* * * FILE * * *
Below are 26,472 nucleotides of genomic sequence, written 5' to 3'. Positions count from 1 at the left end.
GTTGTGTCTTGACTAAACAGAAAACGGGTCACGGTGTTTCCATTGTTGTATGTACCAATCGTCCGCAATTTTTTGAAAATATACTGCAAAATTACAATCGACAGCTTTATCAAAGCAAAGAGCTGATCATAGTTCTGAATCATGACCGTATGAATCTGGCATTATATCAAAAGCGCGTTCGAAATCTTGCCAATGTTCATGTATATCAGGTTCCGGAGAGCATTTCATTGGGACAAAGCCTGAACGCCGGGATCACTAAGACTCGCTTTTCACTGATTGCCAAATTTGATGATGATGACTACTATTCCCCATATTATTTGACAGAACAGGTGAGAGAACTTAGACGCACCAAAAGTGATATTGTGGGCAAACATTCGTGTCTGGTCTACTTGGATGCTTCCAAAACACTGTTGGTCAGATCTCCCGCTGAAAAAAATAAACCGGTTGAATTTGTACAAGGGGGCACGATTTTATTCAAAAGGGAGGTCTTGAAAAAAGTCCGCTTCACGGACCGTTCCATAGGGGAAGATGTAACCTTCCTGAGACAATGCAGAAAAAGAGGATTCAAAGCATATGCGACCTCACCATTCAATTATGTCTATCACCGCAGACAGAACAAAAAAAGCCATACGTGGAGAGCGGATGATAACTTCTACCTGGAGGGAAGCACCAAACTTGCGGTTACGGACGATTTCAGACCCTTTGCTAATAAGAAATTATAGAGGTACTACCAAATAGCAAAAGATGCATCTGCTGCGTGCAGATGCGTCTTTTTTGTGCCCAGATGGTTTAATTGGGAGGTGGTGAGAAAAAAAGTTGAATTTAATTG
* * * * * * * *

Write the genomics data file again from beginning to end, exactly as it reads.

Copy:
Below are 26,472 nucleotides of genomic sequence, written 5' to 3'. Positions count from 1 at the left end.
GTTGTGTCTTGACTAAACAGAAAACGGGTCACGGTGTTTCCATTGTTGTATGTACCAATCGTCCGCAATTTTTTGAAAATATACTGCAAAATTACAATCGACAGCTTTATCAAAGCAAAGAGCTGATCATAGTTCTGAATCATGACCGTATGAATCTGGCATTATATCAAAAGCGCGTTCGAAATCTTGCCAATGTTCATGTATATCAGGTTCCGGAGAGCATTTCATTGGGACAAAGCCTGAACGCCGGGATCACTAAGACTCGCTTTTCACTGATTGCCAAATTTGATGATGATGACTACTATTCCCCATATTATTTGACAGAACAGGTGAGAGAACTTAGACGCACCAAAAGTGATATTGTGGGCAAACATTCGTGTCTGGTCTACTTGGATGCTTCCAAAACACTGTTGGTCAGATCTCCCGCTGAAAAAAATAAACCGGTTGAATTTGTACAAGGGGGCACGATTTTATTCAAAAGGGAGGTCTTGAAAAAAGTCCGCTTCACGGACCGTTCCATAGGGGAAGATGTAACCTTCCTGAGACAATGCAGAAAAAGAGGATTCAAAGCATATGCGACCTCACCATTCAATTATGTCTATCACCGCAGACAGAACAAAAAAAGCCATACGTGGAGAGCGGATGATAACTTCTACCTGGAGGGAAGCACCAAACTTGCGGTTACGGACGATTTCAGACCCTTTGCTAATAAGAAATTATAGAGGTACTACCAAATAGCAAAAGATGCATCTGCTGCGTGCAGATGCGTCTTTTTTGTGCCCAGATGGTTTAATTGGGAGGTGGTGAGAAAAAAAGTTGAATTTAATTG